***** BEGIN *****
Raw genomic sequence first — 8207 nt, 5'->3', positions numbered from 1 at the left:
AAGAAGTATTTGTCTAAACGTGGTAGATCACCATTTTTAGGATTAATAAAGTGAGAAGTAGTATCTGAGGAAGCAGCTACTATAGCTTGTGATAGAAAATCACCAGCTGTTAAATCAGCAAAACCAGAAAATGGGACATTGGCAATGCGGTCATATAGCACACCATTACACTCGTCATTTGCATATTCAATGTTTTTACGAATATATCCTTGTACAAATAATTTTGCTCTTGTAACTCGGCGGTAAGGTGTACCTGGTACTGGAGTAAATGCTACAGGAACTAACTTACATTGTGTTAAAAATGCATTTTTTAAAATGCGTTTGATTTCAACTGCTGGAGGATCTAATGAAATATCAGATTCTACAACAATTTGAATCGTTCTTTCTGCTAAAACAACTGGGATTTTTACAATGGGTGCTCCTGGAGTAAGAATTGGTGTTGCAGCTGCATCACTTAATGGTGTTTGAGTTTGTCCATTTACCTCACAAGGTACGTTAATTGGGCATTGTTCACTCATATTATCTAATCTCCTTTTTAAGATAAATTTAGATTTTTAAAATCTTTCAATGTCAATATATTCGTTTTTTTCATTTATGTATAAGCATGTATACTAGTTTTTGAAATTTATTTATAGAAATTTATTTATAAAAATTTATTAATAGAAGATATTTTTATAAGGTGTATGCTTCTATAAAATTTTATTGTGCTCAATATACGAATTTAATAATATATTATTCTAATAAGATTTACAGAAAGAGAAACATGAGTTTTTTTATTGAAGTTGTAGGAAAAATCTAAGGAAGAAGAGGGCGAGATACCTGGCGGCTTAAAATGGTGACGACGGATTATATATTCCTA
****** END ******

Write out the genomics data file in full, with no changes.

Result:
Raw genomic sequence first — 8207 nt, 5'->3', positions numbered from 1 at the left:
AAGAAGTATTTGTCTAAACGTGGTAGATCACCATTTTTAGGATTAATAAAGTGAGAAGTAGTATCTGAGGAAGCAGCTACTATAGCTTGTGATAGAAAATCACCAGCTGTTAAATCAGCAAAACCAGAAAATGGGACATTGGCAATGCGGTCATATAGCACACCATTACACTCGTCATTTGCATATTCAATGTTTTTACGAATATATCCTTGTACAAATAATTTTGCTCTTGTAACTCGGCGGTAAGGTGTACCTGGTACTGGAGTAAATGCTACAGGAACTAACTTACATTGTGTTAAAAATGCATTTTTTAAAATGCGTTTGATTTCAACTGCTGGAGGATCTAATGAAATATCAGATTCTACAACAATTTGAATCGTTCTTTCTGCTAAAACAACTGGGATTTTTACAATGGGTGCTCCTGGAGTAAGAATTGGTGTTGCAGCTGCATCACTTAATGGTGTTTGAGTTTGTCCATTTACCTCACAAGGTACGTTAATTGGGCATTGTTCACTCATATTATCTAATCTCCTTTTTAAGATAAATTTAGATTTTTAAAATCTTTCAATGTCAATATATTCGTTTTTTTCATTTATGTATAAGCATGTATACTAGTTTTTGAAATTTATTTATAGAAATTTATTTATAAAAATTTATTAATAGAAGATATTTTTATAAGGTGTATGCTTCTATAAAATTTTATTGTGCTCAATATACGAATTTAATAATATATTATTCTAATAAGATTTACAGAAAGAGAAACATGAGTTTTTTTATTGAAGTTGTAGGAAAAATCTAAGGAAGAAGAGGGCGAGATACCTGGCGGCTTAAAATGGTGACGACGGATTATATATTCCTA